Grant Awards to Support Bed Bug Education, Outreach and Environmental Justice Projects
April 6, 2011
EPA has awarded five grants totaling $550,000 for bedbug education, outreach and environmental justice projects. The projects supported through these grants will be designed to build broad, results-oriented partnerships for education and outreach programs to reduce bed bug infestations in communities disproportionately exposed to environmental risks. In addition, these awards are intended to support a diverse set of outreach and education projects designed to provide models and examples of outreach and education programs that can be used by other communities in their fight against bed bugs.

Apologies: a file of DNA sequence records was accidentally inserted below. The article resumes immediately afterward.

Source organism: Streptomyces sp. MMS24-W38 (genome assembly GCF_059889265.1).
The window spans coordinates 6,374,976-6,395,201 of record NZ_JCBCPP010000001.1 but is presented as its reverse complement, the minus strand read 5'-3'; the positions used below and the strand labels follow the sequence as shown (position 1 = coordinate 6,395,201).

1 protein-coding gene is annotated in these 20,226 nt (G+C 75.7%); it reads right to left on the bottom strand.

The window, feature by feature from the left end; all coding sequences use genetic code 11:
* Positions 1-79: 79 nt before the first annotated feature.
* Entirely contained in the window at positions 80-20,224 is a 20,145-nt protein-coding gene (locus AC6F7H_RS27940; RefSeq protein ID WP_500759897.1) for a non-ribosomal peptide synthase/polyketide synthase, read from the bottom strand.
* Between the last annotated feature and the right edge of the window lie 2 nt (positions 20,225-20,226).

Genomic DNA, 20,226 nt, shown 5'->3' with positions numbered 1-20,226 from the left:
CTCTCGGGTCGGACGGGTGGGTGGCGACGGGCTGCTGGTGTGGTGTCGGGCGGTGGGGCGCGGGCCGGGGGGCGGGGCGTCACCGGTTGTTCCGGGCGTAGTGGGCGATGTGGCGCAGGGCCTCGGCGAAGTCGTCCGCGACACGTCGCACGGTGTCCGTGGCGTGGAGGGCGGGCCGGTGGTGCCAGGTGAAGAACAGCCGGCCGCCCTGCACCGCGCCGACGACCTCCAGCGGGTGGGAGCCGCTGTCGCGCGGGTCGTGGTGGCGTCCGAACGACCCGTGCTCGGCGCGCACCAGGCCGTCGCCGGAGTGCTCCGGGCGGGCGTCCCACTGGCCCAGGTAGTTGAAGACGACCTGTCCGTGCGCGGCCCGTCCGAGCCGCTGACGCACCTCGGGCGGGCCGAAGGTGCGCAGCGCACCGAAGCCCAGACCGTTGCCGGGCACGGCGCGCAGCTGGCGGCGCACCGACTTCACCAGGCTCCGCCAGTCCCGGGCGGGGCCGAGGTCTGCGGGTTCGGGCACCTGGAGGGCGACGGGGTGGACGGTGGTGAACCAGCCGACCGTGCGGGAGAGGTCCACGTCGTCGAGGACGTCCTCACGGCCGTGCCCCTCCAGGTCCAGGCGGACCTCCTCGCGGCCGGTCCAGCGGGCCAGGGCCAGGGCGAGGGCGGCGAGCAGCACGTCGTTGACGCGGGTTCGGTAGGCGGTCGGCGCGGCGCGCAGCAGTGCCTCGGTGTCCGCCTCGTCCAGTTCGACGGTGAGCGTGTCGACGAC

The recipients of the five grants are:
- University of Missouri St. Louis -- $89,074, over 12 months
University of Missouri St. Louis will develop training materials for immediate use in working with building inspectors and social service agencies that serve low-income minority and immigrant neighborhoods in the metropolitan St. Louis area and directly with residents in those communities, to address existing bed bug infestation problems and proactively avoid a larger contamination problem.
The project will translate existing information about bed bug control, prevention, identification and resources to a smartphone-friendly website. Studies indicate that while minority households trail the majority population in ownership of desktop computers for access to the internet, they exceed the majority population in ownership and use of mobile devices.